We ate lunch in the park before hitting the Birmingham Civil Rights Institute, a simultaneously disturbing and inspiring museum that Sam and I were both able to enjoy thanks to a little compromise. He was, understandably, getting a little tired of educational venues so I struck a deal with him to get us both through the museum happy: he would read the brief text on the large summary signs at the beginning of each part of the exhibit and he didn’t need to read or look at anything else if he didn’t want to. That gave me enough time to look a bit closer and call his attention to the parts I thought he’d find interesting. He chose to linger long enough to watch a few videos here and there and to press buttons at some interactive parts, and I think he came away with a real understanding of both the suffering and the determination of those fighting for civil rights for the 100 years following the Civil War.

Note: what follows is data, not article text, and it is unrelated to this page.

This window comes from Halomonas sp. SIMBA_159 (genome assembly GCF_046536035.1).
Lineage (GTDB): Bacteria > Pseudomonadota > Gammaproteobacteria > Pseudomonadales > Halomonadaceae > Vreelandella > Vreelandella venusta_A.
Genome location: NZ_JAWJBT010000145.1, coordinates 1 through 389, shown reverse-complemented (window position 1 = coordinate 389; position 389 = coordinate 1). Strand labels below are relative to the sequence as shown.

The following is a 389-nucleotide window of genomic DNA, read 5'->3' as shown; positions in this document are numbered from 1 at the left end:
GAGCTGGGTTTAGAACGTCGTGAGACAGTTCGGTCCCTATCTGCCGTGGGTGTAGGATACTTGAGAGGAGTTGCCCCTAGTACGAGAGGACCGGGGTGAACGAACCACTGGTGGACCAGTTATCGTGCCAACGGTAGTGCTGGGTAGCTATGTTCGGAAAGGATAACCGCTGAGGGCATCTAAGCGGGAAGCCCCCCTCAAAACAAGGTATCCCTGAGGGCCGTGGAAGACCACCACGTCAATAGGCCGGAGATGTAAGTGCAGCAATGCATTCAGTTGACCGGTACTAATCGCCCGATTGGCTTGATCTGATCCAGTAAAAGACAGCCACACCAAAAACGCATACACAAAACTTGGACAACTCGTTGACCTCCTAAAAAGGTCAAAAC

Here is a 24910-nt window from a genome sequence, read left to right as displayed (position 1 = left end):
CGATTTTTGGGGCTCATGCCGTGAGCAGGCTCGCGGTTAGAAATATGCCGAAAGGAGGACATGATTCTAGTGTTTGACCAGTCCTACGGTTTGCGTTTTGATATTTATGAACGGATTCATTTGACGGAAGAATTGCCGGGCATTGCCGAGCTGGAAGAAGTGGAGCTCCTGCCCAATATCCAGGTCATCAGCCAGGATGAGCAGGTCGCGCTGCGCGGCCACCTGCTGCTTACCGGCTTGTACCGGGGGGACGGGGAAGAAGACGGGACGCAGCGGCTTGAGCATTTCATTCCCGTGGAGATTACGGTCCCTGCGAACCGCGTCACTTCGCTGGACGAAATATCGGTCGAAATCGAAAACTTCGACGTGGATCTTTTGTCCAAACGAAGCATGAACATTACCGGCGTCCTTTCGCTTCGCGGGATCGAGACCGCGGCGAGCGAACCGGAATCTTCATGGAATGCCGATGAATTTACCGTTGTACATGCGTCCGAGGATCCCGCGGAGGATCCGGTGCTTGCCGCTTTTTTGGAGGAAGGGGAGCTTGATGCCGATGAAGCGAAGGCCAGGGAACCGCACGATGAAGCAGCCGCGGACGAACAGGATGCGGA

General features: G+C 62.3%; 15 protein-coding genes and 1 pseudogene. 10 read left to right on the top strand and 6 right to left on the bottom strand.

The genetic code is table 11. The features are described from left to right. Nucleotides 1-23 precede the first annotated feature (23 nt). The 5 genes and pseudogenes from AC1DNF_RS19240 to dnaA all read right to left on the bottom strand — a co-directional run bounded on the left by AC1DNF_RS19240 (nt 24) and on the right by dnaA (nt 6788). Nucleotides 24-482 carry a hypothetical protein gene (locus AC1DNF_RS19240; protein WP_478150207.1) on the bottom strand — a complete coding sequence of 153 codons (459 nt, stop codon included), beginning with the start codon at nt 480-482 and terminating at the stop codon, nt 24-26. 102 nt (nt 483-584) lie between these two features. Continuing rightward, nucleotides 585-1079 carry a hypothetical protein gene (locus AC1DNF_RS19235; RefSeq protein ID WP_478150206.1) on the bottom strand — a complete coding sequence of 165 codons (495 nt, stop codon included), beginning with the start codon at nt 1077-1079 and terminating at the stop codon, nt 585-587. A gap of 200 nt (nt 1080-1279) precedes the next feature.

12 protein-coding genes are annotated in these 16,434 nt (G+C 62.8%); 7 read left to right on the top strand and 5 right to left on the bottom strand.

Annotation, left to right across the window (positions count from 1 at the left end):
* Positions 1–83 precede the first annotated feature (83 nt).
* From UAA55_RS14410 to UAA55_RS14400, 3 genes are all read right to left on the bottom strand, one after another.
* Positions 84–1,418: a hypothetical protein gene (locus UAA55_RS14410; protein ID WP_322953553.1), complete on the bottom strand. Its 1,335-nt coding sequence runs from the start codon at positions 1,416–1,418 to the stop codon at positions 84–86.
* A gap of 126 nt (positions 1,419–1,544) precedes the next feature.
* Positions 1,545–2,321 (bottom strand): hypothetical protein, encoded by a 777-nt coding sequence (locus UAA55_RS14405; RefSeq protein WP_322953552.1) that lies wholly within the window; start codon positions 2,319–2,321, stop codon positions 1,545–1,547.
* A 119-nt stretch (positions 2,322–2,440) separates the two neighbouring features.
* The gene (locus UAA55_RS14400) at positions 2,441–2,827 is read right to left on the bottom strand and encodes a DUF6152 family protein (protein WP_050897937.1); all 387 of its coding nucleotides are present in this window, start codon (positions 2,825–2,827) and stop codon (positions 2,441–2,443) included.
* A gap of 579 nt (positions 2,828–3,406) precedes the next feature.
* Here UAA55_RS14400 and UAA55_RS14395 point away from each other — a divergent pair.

Across the street from the museum in one direction is the 16th Street Baptist Church where (as we learned inside the museum) four young girls were killed in a KKK bombing. Across the street in the other direction is a one-square-block public park filled with statues related to the civil rights movement: a small statue of King sort of welcomes people to the park and a central, circular path is dotted with darker statues of protestors being sprayed with fire hoses, attacked by police dogs, and jailed. As you may have noticed, Sam usually likes to mimic the poses of statues but he wasn’t quite sure how to handle these. His mischievous side wanted to play but he also understood the intended tone. He ended up doing both: he insisted that I take two pictures of him at every statue, one serious and one playful. I’d share them here but I’m as torn as he was, and I think it’s probably best to keep them between the Hamster and me.